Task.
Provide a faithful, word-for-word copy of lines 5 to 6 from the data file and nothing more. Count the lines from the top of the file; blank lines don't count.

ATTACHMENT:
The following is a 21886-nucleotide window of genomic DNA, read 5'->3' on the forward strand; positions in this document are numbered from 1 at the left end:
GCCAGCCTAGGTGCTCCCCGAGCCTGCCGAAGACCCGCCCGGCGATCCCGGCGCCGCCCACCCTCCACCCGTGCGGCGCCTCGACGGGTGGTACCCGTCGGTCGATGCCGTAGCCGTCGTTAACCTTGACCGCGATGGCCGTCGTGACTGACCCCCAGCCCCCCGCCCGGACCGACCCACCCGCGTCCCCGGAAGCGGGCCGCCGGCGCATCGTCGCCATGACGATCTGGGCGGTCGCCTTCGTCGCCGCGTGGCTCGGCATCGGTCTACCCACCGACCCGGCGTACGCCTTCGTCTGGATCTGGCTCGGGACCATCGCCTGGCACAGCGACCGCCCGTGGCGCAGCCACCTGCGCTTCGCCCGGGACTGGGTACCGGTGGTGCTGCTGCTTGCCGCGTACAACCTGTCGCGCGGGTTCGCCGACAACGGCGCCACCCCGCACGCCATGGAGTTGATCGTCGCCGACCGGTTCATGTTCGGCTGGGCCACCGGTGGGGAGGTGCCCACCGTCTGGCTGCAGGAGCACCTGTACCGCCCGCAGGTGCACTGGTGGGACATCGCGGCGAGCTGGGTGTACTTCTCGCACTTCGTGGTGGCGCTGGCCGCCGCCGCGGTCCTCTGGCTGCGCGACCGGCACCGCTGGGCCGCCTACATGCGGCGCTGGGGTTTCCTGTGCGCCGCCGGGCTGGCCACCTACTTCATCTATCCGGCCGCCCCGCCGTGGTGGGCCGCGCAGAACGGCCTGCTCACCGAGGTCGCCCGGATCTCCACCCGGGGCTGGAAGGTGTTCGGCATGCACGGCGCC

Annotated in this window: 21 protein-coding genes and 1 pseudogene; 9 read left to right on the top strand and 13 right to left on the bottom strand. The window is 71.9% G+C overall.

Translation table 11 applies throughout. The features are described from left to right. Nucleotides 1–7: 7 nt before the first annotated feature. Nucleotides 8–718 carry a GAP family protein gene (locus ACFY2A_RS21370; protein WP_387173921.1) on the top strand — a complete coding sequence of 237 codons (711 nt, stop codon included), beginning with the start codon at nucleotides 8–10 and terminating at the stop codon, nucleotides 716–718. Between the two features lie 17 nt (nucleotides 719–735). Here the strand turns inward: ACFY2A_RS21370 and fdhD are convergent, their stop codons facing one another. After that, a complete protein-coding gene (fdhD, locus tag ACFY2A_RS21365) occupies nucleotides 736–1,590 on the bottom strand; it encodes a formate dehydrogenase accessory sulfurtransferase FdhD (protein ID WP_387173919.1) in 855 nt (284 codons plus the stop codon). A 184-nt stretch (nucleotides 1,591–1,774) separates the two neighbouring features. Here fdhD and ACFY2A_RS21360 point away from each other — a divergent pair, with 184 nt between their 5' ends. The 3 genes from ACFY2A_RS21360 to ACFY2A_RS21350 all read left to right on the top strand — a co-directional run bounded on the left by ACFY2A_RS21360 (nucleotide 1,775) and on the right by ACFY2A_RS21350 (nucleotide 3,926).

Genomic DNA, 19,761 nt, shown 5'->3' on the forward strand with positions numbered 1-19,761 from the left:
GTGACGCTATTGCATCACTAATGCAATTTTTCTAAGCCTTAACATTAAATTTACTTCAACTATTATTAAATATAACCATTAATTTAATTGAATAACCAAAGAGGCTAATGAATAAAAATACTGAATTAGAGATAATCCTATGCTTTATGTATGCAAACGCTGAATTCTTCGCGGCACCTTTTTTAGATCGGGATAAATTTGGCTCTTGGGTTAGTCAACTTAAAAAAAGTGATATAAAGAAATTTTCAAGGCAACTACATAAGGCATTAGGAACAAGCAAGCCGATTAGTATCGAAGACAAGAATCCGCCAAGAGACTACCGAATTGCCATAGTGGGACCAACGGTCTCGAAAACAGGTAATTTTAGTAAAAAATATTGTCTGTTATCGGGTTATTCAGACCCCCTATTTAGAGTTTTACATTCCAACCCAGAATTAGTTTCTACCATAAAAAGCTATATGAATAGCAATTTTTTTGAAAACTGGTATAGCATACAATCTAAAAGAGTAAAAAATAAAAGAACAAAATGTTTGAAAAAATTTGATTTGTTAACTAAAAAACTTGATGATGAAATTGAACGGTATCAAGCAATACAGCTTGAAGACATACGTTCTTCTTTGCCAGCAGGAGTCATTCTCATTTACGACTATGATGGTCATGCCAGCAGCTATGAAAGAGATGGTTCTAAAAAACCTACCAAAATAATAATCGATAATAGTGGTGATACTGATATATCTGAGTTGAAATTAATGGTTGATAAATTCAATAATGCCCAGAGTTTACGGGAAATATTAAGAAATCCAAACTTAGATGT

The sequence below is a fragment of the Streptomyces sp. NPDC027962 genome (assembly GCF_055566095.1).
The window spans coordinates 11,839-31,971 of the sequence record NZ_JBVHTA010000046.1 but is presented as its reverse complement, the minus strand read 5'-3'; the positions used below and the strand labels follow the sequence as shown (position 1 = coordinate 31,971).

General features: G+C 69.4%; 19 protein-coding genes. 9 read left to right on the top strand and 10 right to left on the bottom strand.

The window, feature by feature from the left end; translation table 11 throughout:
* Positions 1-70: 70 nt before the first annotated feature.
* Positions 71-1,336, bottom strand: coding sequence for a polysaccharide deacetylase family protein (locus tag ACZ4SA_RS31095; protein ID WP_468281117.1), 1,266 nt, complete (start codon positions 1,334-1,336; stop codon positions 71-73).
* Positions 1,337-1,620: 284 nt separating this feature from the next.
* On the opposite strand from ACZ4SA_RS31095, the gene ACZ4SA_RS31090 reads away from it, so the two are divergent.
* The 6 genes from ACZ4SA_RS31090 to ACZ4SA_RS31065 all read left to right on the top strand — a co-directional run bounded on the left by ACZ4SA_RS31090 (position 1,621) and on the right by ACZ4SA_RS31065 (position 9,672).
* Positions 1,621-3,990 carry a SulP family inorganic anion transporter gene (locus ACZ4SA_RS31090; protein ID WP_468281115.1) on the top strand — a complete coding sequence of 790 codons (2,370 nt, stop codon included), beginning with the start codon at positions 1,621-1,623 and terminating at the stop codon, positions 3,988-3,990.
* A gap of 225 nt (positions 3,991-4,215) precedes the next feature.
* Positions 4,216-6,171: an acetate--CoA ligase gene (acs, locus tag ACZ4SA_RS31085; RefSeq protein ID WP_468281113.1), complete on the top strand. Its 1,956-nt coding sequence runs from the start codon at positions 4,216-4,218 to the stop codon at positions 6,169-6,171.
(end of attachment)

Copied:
Genomic DNA, 19,761 nt, shown 5'->3' on the forward strand with positions numbered 1-19,761 from the left:
GTGACGCTATTGCATCACTAATGCAATTTTTCTAAGCCTTAACATTAAATTTACTTCAACTATTATTAAATATAACCATTAATTTAATTGAATAACCAAAGAGGCTAATGAATAAAAATACTGAATTAGAGATAATCCTATGCTTTATGTATGCAAACGCTGAATTCTTCGCGGCACCTTTTTTAGATCGGGATAAATTTGGCTCTTGGGTTAGTCAACTTAAAAAAAGTGATATAAAGAAATTTTCAAGGCAACTACATAAGGCATTAGGAACAAGCAAGCCGATTAGTATCGAAGACAAGAATCCGCCAAGAGACTACCGAATTGCCATAGTGGGACCAACGGTCTCGAAAACAGGTAATTTTAGTAAAAAATATTGTCTGTTATCGGGTTATTCAGACCCCCTATTTAGAGTTTTACATTCCAACCCAGAATTAGTTTCTACCATAAAAAGCTATATGAATAGCAATTTTTTTGAAAACTGGTATAGCATACAATCTAAAAGAGTAAAAAATAAAAGAACAAAATGTTTGAAAAAATTTGATTTGTTAACTAAAAAACTTGATGATGAAATTGAACGGTATCAAGCAATACAGCTTGAAGACATACGTTCTTCTTTGCCAGCAGGAGTCATTCTCATTTACGACTATGATGGTCATGCCAGCAGCTATGAAAGAGATGGTTCTAAAAAACCTACCAAAATAATAATCGATAATAGTGGTGATACTGATATATCTGAGTTGAAATTAATGGTTGATAAATTCAATAATGCCCAGAGTTTACGGGAAATATTAAGAAATCCAAACTTAGATGT